Aid curbs on Pakistan to hurt US interests: Pentagon

15 Mar

 

 

Washington – Restricting or conditioning of military aid to Pakistan will be detrimental to US interests as it may “reduce” the country’s willingness to continue its counterterrorism operations, top Pentagon commanders have warned American lawmakers.
“The risks of ineffective and unclear signals and conditioning may risk us losing our access and frank dialogue with Pakistan in areas critical to US interests,” General Joseph L Votel, nominee of the Commander of US Central Command told members of Senate Armed Services Committee during a confirmation hearing.
Votel warned that curtailing aid “may reduce” Pakistan’s willingness to continue its counterterrorism and counterinsurgency and “risks our current access” to Pakistan Air Lines of Communication and Ground Lines of Communication to support operations in Afghanistan and the region.
“We will need to continue cooperation with Pakistan to defeat Al-Qaeda, support Pakistan’s stability, and achieve a lasting peace in Afghanistan,” said Lieutenant General Raymond Thomas, nominee for US Special Operations Command during his confirmation hearing before the Senate Armed Services Committee.
The US-Pakistan relationship is fundamental to our vital national security interests, Thomas said. “If confirmed, I would in consultation with Commander United States Central Command (CENTCOM) continue to evaluate the specifics of the relationship based on my assessment of our shared interests with Pakistan and its effectiveness of achieving our shared goals,” Thomas said.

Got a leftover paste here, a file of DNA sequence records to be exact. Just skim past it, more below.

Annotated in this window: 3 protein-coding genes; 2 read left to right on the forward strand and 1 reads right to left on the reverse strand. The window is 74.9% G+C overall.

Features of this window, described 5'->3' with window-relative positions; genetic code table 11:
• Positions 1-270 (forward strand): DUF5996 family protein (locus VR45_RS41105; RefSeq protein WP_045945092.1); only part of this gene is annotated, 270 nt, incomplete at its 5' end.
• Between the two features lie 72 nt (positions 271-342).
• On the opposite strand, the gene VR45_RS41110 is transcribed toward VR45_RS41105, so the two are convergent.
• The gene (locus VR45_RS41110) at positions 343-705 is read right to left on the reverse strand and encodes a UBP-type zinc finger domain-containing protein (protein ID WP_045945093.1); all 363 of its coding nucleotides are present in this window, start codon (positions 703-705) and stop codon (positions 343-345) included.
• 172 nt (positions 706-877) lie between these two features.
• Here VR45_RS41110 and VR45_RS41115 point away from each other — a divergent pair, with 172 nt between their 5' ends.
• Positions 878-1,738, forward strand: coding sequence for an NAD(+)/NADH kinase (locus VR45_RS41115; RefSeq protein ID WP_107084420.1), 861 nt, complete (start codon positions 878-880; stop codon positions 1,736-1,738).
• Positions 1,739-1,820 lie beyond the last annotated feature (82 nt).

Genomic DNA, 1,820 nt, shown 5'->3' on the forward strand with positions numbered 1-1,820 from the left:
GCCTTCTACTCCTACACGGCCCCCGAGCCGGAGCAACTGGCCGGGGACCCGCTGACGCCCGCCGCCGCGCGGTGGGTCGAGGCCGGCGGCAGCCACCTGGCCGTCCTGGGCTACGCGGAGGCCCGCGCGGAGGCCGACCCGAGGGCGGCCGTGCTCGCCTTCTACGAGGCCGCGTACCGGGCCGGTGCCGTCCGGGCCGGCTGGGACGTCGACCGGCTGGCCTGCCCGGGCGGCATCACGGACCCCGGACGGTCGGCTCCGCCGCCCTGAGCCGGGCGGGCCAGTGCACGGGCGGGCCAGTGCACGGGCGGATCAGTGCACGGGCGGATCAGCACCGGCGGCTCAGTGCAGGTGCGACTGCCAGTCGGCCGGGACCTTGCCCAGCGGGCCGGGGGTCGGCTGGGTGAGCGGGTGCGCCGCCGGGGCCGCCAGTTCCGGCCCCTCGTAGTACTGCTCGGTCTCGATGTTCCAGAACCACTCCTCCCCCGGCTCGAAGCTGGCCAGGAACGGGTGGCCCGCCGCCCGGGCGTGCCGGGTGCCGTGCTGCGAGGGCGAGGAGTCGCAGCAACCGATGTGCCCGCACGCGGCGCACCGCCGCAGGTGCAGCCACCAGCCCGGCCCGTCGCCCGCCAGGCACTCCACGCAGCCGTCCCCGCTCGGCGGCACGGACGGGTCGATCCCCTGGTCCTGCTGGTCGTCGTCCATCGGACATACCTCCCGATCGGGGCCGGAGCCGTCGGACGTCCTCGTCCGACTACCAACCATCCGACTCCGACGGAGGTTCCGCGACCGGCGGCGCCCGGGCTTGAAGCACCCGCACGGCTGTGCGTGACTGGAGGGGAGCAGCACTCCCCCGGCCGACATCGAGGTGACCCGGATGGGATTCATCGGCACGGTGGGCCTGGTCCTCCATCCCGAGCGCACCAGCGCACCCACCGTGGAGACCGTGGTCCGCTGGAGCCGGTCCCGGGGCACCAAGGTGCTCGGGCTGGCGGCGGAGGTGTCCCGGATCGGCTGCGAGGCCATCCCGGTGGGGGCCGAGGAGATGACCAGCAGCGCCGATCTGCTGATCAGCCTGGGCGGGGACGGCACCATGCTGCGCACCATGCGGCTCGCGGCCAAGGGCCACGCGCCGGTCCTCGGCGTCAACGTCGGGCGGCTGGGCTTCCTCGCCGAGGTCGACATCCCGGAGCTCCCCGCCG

“I will continue to evaluate the efficacy of the military cooperation we have with Pakistan and identify ways in which we can support CENTCOM efforts to work with Pakistan to enhance regional stability,” Thomas added.
Votel said Pakistan’s counterterrorism and counterinsurgency campaigns remain vital to targeting militants that threaten the United States and Pakistan. “Our security assistance, which focuses on enhancing Pakistani counterterror capabilities is critical in this regard,” he said, adding that the risks and benefits of conditioning US assistance and support to Pakistan vary.
“The important thing will be for the United States to maintain credibility while still accruing benefits toward US interests,” he added. “If we are able to strike such a balance and remain consistent in our bilateral relationship, we may see Pakistan increase its transparency and cooperation with Afghanistan on the full range of security, border control, and economic issues,” he said. “Likewise, Pakistan may take further action against violent extremist organisations, such as Haqqani network,” Vitol said.

Published in The Nation newspaper on 11-Mar-2016

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